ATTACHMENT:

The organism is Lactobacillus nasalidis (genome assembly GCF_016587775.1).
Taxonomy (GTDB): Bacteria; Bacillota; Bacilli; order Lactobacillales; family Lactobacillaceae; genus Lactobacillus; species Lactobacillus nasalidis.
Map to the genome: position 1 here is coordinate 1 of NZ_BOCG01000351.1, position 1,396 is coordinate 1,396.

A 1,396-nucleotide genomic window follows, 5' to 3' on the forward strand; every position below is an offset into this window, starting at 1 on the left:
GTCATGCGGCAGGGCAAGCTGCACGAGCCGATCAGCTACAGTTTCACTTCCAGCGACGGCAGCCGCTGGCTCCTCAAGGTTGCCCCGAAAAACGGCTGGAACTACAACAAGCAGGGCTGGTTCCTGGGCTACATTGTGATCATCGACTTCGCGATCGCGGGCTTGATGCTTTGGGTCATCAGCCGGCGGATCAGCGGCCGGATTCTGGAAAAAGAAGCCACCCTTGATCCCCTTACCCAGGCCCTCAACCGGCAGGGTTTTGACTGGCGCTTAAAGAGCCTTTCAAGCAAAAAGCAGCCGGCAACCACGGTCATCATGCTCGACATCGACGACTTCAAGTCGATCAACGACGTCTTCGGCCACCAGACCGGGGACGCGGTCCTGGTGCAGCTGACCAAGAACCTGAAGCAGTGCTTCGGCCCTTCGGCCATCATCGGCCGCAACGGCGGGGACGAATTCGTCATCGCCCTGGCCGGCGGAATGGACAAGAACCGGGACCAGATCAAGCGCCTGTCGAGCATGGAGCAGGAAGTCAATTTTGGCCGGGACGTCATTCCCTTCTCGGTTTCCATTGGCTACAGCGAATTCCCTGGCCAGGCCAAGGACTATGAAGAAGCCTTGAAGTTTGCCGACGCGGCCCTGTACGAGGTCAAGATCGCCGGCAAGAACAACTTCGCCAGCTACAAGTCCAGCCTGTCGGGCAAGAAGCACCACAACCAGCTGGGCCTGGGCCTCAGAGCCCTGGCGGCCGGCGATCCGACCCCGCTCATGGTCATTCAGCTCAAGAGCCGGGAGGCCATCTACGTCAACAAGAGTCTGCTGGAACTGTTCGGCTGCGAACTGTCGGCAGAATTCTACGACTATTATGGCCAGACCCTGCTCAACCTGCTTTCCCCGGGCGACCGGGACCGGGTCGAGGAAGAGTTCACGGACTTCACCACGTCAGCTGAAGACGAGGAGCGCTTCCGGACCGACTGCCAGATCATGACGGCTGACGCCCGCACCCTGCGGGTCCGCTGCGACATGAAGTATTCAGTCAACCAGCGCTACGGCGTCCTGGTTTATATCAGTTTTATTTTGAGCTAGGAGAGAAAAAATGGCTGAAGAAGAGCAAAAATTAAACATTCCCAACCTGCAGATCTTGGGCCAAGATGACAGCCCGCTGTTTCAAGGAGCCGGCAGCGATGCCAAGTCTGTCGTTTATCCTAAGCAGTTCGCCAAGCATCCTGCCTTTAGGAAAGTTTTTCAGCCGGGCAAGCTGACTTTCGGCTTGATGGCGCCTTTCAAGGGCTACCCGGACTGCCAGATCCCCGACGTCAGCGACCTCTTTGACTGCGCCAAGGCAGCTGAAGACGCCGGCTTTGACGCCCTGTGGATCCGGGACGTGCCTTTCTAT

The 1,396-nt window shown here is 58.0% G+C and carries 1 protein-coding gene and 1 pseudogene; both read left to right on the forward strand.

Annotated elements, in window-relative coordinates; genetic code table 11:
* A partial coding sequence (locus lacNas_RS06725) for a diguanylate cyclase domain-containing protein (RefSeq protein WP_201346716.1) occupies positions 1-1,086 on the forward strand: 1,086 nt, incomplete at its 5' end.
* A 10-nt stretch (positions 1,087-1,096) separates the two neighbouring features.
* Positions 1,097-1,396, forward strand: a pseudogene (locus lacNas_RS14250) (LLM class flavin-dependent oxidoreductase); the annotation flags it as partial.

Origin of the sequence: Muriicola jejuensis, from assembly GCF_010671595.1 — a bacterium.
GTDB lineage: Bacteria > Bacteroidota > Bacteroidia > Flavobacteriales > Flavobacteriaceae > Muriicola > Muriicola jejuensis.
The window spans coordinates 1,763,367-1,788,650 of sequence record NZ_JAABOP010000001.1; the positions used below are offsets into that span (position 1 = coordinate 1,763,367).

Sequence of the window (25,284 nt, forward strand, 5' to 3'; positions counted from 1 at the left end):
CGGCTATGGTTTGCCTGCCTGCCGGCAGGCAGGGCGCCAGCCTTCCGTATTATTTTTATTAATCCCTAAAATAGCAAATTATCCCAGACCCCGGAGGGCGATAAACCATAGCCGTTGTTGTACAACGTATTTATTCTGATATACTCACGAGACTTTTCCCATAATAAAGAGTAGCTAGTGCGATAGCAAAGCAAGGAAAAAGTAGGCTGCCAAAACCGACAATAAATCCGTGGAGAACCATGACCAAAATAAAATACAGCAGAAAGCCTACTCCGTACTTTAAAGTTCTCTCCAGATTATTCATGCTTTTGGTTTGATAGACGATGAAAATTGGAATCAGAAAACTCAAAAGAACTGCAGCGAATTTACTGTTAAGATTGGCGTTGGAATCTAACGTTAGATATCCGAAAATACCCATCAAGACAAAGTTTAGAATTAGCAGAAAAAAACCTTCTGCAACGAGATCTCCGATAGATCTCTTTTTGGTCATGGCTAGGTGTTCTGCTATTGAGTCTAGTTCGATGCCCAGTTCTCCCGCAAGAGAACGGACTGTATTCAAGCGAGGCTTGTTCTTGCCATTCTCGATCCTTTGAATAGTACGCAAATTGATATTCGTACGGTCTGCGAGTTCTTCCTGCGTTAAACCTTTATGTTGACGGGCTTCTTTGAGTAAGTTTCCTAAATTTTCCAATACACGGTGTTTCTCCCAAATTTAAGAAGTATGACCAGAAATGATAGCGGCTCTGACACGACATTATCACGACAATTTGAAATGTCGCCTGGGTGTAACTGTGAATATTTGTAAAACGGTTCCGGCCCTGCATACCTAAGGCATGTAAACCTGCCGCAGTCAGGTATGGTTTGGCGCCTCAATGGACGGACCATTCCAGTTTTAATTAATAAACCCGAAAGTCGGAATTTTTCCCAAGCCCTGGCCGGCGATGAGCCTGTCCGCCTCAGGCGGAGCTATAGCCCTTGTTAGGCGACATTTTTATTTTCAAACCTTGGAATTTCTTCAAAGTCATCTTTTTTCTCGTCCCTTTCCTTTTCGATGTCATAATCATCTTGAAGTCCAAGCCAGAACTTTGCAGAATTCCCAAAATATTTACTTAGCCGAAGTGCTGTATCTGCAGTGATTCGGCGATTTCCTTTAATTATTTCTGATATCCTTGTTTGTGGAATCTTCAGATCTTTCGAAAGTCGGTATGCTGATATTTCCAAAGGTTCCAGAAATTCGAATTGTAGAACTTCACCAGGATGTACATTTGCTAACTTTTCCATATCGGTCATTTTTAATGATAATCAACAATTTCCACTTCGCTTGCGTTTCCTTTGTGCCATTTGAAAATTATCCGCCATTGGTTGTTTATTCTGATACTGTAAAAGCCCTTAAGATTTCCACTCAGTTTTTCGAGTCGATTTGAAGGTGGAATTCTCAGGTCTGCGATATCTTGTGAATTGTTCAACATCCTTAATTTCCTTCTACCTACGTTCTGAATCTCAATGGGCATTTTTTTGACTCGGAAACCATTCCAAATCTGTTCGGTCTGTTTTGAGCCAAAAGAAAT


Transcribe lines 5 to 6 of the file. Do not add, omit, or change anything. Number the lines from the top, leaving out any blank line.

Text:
GTCATGCGGCAGGGCAAGCTGCACGAGCCGATCAGCTACAGTTTCACTTCCAGCGACGGCAGCCGCTGGCTCCTCAAGGTTGCCCCGAAAAACGGCTGGAACTACAACAAGCAGGGCTGGTTCCTGGGCTACATTGTGATCATCGACTTCGCGATCGCGGGCTTGATGCTTTGGGTCATCAGCCGGCGGATCAGCGGCCGGATTCTGGAAAAAGAAGCCACCCTTGATCCCCTTACCCAGGCCCTCAACCGGCAGGGTTTTGACTGGCGCTTAAAGAGCCTTTCAAGCAAAAAGCAGCCGGCAACCACGGTCATCATGCTCGACATCGACGACTTCAAGTCGATCAACGACGTCTTCGGCCACCAGACCGGGGACGCGGTCCTGGTGCAGCTGACCAAGAACCTGAAGCAGTGCTTCGGCCCTTCGGCCATCATCGGCCGCAACGGCGGGGACGAATTCGTCATCGCCCTGGCCGGCGGAATGGACAAGAACCGGGACCAGATCAAGCGCCTGTCGAGCATGGAGCAGGAAGTCAATTTTGGCCGGGACGTCATTCCCTTCTCGGTTTCCATTGGCTACAGCGAATTCCCTGGCCAGGCCAAGGACTATGAAGAAGCCTTGAAGTTTGCCGACGCGGCCCTGTACGAGGTCAAGATCGCCGGCAAGAACAACTTCGCCAGCTACAAGTCCAGCCTGTCGGGCAAGAAGCACCACAACCAGCTGGGCCTGGGCCTCAGAGCCCTGGCGGCCGGCGATCCGACCCCGCTCATGGTCATTCAGCTCAAGAGCCGGGAGGCCATCTACGTCAACAAGAGTCTGCTGGAACTGTTCGGCTGCGAACTGTCGGCAGAATTCTACGACTATTATGGCCAGACCCTGCTCAACCTGCTTTCCCCGGGCGACCGGGACCGGGTCGAGGAAGAGTTCACGGACTTCACCACGTCAGCTGAAGACGAGGAGCGCTTCCGGACCGACTGCCAGATCATGACGGCTGACGCCCGCACCCTGCGGGTCCGCTGCGACATGAAGTATTCAGTCAACCAGCGCTACGGCGTCCTGGTTTATATCAGTTTTATTTTGAGCTAGGAGAGAAAAAATGGCTGAAGAAGAGCAAAAATTAAACATTCCCAACCTGCAGATCTTGGGCCAAGATGACAGCCCGCTGTTTCAAGGAGCCGGCAGCGATGCCAAGTCTGTCGTTTATCCTAAGCAGTTCGCCAAGCATCCTGCCTTTAGGAAAGTTTTTCAGCCGGGCAAGCTGACTTTCGGCTTGATGGCGCCTTTCAAGGGCTACCCGGACTGCCAGATCCCCGACGTCAGCGACCTCTTTGACTGCGCCAAGGCAGCTGAAGACGCCGGCTTTGACGCCCTGTGGATCCGGGACGTGCCTTTCTAT

The 1,396-nt window shown here is 58.0% G+C and carries 1 protein-coding gene and 1 pseudogene; both read left to right on the forward strand.